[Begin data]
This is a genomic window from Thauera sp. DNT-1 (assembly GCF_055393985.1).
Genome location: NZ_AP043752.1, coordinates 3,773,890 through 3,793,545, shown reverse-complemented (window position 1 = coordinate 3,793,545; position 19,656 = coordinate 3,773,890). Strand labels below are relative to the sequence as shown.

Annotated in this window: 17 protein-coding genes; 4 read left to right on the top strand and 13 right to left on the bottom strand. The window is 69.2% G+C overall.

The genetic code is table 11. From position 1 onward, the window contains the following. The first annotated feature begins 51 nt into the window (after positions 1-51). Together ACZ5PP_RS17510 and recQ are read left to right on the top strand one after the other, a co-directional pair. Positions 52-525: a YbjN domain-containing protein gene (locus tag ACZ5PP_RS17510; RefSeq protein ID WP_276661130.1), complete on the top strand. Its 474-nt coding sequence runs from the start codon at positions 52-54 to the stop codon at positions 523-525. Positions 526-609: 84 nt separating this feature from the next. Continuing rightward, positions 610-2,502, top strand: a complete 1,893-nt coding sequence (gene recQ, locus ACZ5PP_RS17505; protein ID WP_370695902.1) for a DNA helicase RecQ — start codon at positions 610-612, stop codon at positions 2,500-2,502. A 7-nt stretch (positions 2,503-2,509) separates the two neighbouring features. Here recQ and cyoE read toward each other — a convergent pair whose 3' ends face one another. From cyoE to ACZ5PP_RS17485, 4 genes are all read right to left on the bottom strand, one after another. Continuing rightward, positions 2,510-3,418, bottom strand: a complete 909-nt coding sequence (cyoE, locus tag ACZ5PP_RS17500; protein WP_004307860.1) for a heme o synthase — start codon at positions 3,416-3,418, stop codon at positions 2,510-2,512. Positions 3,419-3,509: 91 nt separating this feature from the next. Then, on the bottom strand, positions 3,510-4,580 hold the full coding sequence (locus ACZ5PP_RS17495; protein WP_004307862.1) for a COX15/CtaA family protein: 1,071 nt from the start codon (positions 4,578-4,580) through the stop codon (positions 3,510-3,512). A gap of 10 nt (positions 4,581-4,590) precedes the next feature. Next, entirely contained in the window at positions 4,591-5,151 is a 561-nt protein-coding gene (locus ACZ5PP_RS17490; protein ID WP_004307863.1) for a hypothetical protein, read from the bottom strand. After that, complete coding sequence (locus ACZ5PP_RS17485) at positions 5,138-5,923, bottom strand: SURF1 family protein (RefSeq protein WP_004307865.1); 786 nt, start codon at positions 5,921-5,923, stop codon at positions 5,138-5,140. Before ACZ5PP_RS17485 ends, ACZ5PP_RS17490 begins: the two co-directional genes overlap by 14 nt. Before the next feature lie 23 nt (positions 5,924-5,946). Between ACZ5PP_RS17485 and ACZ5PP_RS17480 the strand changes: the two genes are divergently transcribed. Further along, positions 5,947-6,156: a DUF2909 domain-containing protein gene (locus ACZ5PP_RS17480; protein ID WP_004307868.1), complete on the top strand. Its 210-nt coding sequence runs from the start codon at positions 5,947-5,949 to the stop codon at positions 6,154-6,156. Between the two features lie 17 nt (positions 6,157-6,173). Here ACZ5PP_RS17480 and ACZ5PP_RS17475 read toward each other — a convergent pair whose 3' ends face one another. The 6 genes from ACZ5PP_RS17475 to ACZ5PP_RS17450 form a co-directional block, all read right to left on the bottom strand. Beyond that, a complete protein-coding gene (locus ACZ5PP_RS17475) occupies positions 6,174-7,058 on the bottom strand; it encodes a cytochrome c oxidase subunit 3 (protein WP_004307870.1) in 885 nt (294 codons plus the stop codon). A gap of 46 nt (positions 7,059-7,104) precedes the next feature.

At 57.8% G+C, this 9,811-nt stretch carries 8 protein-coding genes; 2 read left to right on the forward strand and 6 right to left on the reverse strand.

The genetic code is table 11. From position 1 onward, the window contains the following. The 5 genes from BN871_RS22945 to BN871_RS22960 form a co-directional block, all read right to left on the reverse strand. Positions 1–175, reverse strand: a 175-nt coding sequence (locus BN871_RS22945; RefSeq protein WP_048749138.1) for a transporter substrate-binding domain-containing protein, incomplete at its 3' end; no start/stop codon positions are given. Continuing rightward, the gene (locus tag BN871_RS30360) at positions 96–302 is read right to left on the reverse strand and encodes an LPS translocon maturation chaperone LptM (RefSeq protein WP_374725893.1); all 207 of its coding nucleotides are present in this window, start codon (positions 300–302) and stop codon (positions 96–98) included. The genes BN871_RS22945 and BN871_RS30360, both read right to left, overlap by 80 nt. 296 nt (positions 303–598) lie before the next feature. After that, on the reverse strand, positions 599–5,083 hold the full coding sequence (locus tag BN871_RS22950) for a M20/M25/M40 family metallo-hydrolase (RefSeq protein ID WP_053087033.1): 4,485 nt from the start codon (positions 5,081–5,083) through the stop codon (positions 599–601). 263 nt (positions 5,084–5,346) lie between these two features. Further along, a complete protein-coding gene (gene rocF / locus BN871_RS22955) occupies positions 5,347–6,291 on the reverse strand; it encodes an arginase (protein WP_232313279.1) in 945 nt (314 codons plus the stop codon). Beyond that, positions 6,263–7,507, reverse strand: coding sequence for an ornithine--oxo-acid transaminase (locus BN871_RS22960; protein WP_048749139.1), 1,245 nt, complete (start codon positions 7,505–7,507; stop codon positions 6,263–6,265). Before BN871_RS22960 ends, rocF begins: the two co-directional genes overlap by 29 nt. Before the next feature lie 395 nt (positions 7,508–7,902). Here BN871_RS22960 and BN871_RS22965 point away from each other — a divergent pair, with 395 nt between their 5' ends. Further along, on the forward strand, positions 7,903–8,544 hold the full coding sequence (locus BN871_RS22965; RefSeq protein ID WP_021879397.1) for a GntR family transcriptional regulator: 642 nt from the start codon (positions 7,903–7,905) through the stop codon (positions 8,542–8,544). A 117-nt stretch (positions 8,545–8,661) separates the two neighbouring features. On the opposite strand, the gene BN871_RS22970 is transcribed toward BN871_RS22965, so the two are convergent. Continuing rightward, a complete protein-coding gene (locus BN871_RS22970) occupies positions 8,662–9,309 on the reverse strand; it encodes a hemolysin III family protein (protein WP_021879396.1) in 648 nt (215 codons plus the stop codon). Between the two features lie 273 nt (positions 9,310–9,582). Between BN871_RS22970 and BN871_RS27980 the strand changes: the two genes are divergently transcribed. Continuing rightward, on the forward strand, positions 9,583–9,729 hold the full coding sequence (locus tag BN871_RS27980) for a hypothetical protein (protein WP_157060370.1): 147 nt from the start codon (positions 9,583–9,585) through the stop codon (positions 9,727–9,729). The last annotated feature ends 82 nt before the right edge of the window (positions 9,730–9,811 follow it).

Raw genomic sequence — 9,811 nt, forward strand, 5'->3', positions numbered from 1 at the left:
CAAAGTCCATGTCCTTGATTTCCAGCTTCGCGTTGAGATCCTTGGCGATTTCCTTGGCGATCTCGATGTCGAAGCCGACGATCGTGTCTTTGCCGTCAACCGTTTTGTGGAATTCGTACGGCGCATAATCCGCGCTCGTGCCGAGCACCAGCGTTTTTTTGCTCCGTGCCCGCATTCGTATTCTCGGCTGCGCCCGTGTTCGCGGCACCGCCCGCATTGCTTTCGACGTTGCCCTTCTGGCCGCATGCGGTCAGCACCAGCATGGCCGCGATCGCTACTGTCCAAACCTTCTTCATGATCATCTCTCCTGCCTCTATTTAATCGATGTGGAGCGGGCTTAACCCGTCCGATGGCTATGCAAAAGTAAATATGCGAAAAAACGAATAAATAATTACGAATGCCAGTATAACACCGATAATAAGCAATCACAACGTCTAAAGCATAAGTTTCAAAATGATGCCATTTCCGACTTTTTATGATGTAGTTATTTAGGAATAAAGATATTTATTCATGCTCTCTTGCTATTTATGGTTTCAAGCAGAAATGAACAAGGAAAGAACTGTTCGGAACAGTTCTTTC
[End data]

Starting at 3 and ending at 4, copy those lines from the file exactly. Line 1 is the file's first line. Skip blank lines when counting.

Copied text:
Annotated in this window: 17 protein-coding genes; 4 read left to right on the top strand and 13 right to left on the bottom strand. The window is 69.2% G+C overall.

The genetic code is table 11. From position 1 onward, the window contains the following. The first annotated feature begins 51 nt into the window (after positions 1-51). Together ACZ5PP_RS17510 and recQ are read left to right on the top strand one after the other, a co-directional pair. Positions 52-525: a YbjN domain-containing protein gene (locus tag ACZ5PP_RS17510; RefSeq protein ID WP_276661130.1), complete on the top strand. Its 474-nt coding sequence runs from the start codon at positions 52-54 to the stop codon at positions 523-525. Positions 526-609: 84 nt separating this feature from the next. Continuing rightward, positions 610-2,502, top strand: a complete 1,893-nt coding sequence (gene recQ, locus ACZ5PP_RS17505; protein ID WP_370695902.1) for a DNA helicase RecQ — start codon at positions 610-612, stop codon at positions 2,500-2,502. A 7-nt stretch (positions 2,503-2,509) separates the two neighbouring features. Here recQ and cyoE read toward each other — a convergent pair whose 3' ends face one another. From cyoE to ACZ5PP_RS17485, 4 genes are all read right to left on the bottom strand, one after another. Continuing rightward, positions 2,510-3,418, bottom strand: a complete 909-nt coding sequence (cyoE, locus tag ACZ5PP_RS17500; protein WP_004307860.1) for a heme o synthase — start codon at positions 3,416-3,418, stop codon at positions 2,510-2,512. Positions 3,419-3,509: 91 nt separating this feature from the next. Then, on the bottom strand, positions 3,510-4,580 hold the full coding sequence (locus ACZ5PP_RS17495; protein WP_004307862.1) for a COX15/CtaA family protein: 1,071 nt from the start codon (positions 4,578-4,580) through the stop codon (positions 3,510-3,512). A gap of 10 nt (positions 4,581-4,590) precedes the next feature. Next, entirely contained in the window at positions 4,591-5,151 is a 561-nt protein-coding gene (locus ACZ5PP_RS17490; protein ID WP_004307863.1) for a hypothetical protein, read from the bottom strand. After that, complete coding sequence (locus ACZ5PP_RS17485) at positions 5,138-5,923, bottom strand: SURF1 family protein (RefSeq protein WP_004307865.1); 786 nt, start codon at positions 5,921-5,923, stop codon at positions 5,138-5,140. Before ACZ5PP_RS17485 ends, ACZ5PP_RS17490 begins: the two co-directional genes overlap by 14 nt. Before the next feature lie 23 nt (positions 5,924-5,946). Between ACZ5PP_RS17485 and ACZ5PP_RS17480 the strand changes: the two genes are divergently transcribed. Further along, positions 5,947-6,156: a DUF2909 domain-containing protein gene (locus ACZ5PP_RS17480; protein ID WP_004307868.1), complete on the top strand. Its 210-nt coding sequence runs from the start codon at positions 5,947-5,949 to the stop codon at positions 6,154-6,156. Between the two features lie 17 nt (positions 6,157-6,173). Here ACZ5PP_RS17480 and ACZ5PP_RS17475 read toward each other — a convergent pair whose 3' ends face one another. The 6 genes from ACZ5PP_RS17475 to ACZ5PP_RS17450 form a co-directional block, all read right to left on the bottom strand. Beyond that, a complete protein-coding gene (locus ACZ5PP_RS17475) occupies positions 6,174-7,058 on the bottom strand; it encodes a cytochrome c oxidase subunit 3 (protein WP_004307870.1) in 885 nt (294 codons plus the stop codon). A gap of 46 nt (positions 7,059-7,104) precedes the next feature.